Spurs Claim Dynasty Tag
June 19, 2014
The nation realized in a span of less then two weeks that it is the San Antonio Spurs that can be tagged as a super team, not the Miami Heat. By completely dismantling the Heat in five games, I feel it is pretty safe to say that the Spurs are the best NBA team since Michael Jordan’s Chicago Bulls in the 1990’s.
San Antonio has now won five NBA titles since Tim Duncan and head coach Gregg Popovich met back in 1999. You could come at me with the Los Angeles Lakers who have also won five championships since Jordan retired for good in 1998. But the Spurs get the edge in continuity and longevity. San Antonio has made the playoffs for 17 consecutive years. They’ve won at least 50 regular-season games in every one of those years except 1999, when the lockout shortened the entire season to 50 games.
Let me toss this out at you. The Spurs should be touted as the best franchise in sports. Duncan and Popovich have two more championships than the Tom Brady-Bill Belichick New England Patriots. And while Derek Jeter and the New York Yankees have as many championship rings as Tim Duncan, he has reached the World Series only once since 2003.
Tim Duncan celebrates the Spurs’ win
If you are still stuck on the Lakers, please keep in mind that San Antonio has reached two NBA Finals since Kobe and the Lakers won a single playoff game.
Please do not claim that the Heat in the same class as the Spurs. When this year’s Finals came to a close with San Antonio’s 104-87 clinching victory in Game 5, the Spurs had outscored the Heat by 70 points over the course of the series, the biggest point differential in NBA Finals history.
Personally, I find it refreshing how San Antonio is doing it. It seemed like the Boston Celtics and then the Heat had found the formula in the years since the Spurs last won it in 2007. Quickly assemble a team of established veterans including two or more superstars and win a title.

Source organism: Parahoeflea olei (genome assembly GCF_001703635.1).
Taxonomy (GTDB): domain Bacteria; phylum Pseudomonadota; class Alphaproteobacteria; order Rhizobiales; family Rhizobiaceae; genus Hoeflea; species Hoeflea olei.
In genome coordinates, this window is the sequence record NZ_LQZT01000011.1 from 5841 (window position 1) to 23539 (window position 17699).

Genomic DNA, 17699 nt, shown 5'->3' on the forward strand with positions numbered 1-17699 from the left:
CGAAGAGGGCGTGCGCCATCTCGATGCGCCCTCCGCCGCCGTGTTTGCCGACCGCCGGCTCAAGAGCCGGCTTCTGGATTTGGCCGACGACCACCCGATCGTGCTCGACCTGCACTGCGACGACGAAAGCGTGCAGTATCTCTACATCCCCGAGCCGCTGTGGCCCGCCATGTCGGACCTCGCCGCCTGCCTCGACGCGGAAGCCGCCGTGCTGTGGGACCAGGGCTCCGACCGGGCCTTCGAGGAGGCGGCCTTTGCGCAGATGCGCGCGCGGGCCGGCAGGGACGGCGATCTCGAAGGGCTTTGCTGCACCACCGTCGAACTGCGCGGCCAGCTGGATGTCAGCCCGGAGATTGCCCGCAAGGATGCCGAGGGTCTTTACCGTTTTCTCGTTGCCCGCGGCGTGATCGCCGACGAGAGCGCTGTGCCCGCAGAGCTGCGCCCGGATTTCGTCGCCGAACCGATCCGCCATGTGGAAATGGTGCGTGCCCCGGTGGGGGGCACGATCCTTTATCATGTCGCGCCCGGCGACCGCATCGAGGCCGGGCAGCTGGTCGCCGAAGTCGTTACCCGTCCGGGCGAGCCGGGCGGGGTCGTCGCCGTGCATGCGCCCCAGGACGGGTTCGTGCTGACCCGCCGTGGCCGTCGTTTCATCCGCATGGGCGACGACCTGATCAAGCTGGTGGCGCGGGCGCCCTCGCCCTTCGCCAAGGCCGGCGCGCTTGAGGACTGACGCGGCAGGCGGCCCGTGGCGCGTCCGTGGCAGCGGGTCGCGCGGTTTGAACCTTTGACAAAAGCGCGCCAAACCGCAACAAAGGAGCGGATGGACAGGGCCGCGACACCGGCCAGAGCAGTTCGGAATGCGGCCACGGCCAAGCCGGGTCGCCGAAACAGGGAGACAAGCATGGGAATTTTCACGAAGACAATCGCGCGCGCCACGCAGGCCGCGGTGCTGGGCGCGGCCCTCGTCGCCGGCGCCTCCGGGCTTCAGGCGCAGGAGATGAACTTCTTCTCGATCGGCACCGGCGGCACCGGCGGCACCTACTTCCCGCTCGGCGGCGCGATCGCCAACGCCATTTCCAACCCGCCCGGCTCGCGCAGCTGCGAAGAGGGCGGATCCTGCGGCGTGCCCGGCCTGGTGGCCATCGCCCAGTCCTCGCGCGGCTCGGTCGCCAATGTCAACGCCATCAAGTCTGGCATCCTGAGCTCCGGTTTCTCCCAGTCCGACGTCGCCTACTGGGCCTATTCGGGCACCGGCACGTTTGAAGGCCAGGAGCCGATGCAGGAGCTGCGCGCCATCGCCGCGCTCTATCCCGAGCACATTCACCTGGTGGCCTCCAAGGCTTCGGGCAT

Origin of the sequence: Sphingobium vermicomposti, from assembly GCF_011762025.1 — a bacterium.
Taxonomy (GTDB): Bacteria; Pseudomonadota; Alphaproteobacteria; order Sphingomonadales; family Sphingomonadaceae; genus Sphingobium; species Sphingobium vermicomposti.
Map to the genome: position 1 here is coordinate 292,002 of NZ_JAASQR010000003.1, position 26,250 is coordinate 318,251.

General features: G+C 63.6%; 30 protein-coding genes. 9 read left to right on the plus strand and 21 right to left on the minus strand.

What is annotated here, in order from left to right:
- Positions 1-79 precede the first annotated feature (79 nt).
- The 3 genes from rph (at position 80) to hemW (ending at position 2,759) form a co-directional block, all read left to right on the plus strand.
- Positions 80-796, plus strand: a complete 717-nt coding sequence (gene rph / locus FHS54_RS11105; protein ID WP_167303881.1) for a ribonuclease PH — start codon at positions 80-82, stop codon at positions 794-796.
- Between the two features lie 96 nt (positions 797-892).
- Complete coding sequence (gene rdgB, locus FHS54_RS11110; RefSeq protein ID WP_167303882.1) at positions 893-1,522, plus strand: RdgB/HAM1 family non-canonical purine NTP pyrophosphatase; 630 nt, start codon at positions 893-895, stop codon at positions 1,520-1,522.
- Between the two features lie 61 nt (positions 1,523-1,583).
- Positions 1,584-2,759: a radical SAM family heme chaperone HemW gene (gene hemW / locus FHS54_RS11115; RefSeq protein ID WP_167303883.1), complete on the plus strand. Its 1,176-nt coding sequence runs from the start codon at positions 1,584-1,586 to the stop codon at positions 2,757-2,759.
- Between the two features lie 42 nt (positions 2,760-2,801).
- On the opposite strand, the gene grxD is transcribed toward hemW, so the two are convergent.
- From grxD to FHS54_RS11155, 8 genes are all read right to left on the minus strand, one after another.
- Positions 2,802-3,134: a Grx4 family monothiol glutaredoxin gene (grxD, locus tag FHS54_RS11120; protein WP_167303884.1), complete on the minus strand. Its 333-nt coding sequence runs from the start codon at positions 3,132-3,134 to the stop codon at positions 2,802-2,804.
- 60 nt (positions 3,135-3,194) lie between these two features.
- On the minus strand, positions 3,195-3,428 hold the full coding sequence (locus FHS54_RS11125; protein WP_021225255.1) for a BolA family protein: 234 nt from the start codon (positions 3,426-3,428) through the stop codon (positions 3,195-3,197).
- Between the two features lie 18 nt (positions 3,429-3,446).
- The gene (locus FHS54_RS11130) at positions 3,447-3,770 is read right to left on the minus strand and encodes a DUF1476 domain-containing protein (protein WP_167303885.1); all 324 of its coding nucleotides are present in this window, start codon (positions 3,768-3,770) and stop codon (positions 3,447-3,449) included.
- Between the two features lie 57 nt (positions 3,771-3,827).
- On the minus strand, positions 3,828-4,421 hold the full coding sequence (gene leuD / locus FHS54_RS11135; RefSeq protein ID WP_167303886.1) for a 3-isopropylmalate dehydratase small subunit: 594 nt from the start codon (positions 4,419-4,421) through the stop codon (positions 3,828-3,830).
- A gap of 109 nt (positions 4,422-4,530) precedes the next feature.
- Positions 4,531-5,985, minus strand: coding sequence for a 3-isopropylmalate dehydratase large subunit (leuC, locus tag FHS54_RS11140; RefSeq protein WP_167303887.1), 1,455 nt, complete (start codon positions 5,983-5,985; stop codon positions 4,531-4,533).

The Spurs stuck with loyalty, scouting and development. And patience. They kept their core of Duncan, Tony Parker, and Manu Ginobili together for more than a decade. Add the likes of Finals MVP Kawhi Leonard, who was a mid level first round pick in the draft three years ago, and Patty Mills who came off the bench to seemingly reach double-figures in scoring on a nightly basis to the core along with veteran role players like Danny Green and Boris Diaw and you have a roster for which even LeBron James did not have an answer.
What About LeBron And The Heat?
After suffering a one-sided NBA Finals defeat to the San Antonio Spurs, the Miami Heat learned that it is quite clear that changes need to be made. It all starts with LeBron James. After putting off getting serious about his free-agent decision for nine months, he now realizes the status quo will not be satisfactory.
James now knows that the Heat are clearly no longer a championship team. He will want to hear about plans for those changes before he decides where he will lace up his LeBron’s next season. James is in an extremely powerful position. He is a player in his prime with the right to be an unrestricted free agent and the off-court financial independence to be flexible in his salary.
This will allow him to exert his power either in the construction of a roster in Miami or elsewhere.
One has to think that James is focused on his legacy. That and establishing a financial empire prior to and during retirement like Magic Johnson and Michael Jordan.
The question he will have to answer is just where is the best locale to meet those objectives? Can he afford another public relations hit if he bolts from Miami after being embarrassed in this year’s finals? Yet he could opt out of Miami and leave for a younger team with greater upside.
I think he will end up staying in Miami. But I do see him taking a pay cut after talking Dwayne Wade and Chris Bosh to also take smaller salaries. These pay cuts will make room for the team to add a star free agent to the roster.
RIP Tony Gwynn
Tony Gwynn, a Hall of Fame outfielder and the greatest player in San Diego Padres history, died at age 54 on Monday.
I was deeply saddened when I heard this news Monday morning. My first thought was that he was too young for this to happen. My second thought is that he is my age. Then I thought back to how I met him. Gwynn played baseball and basketball at San Diego State University, my alma mater, before being drafted by the Padres in the third round of the 1981 draft.
What a great guy. One could spend a minute or a day with him and never think you were with the best-ever left hand hitter in baseball history. His concern for others, along with his humor and lack of ego, is not the norm for superstar athletes.
The late Tony Gwynn
Gwynn reached the majors the next season and spent 20 years in the majors, all with the Padres, finishing with 3,141 hits and helping the club to its only two pennants in franchise history. Gwynn won eight National League batting titles and hit .394 in the strike shortened 1994 season, the highest single-season average since Ted Williams batted .406 in 1941. He made 15 All-Star teams and won five Gold Glove awards and was elected to the Hall of Fame in 2007.
Gwynn passed after a four-year battle against cancer in his salivary gland, a vicious disease likely connected to his use of smokeless tobacco, a habit that is still too common in the game and in life.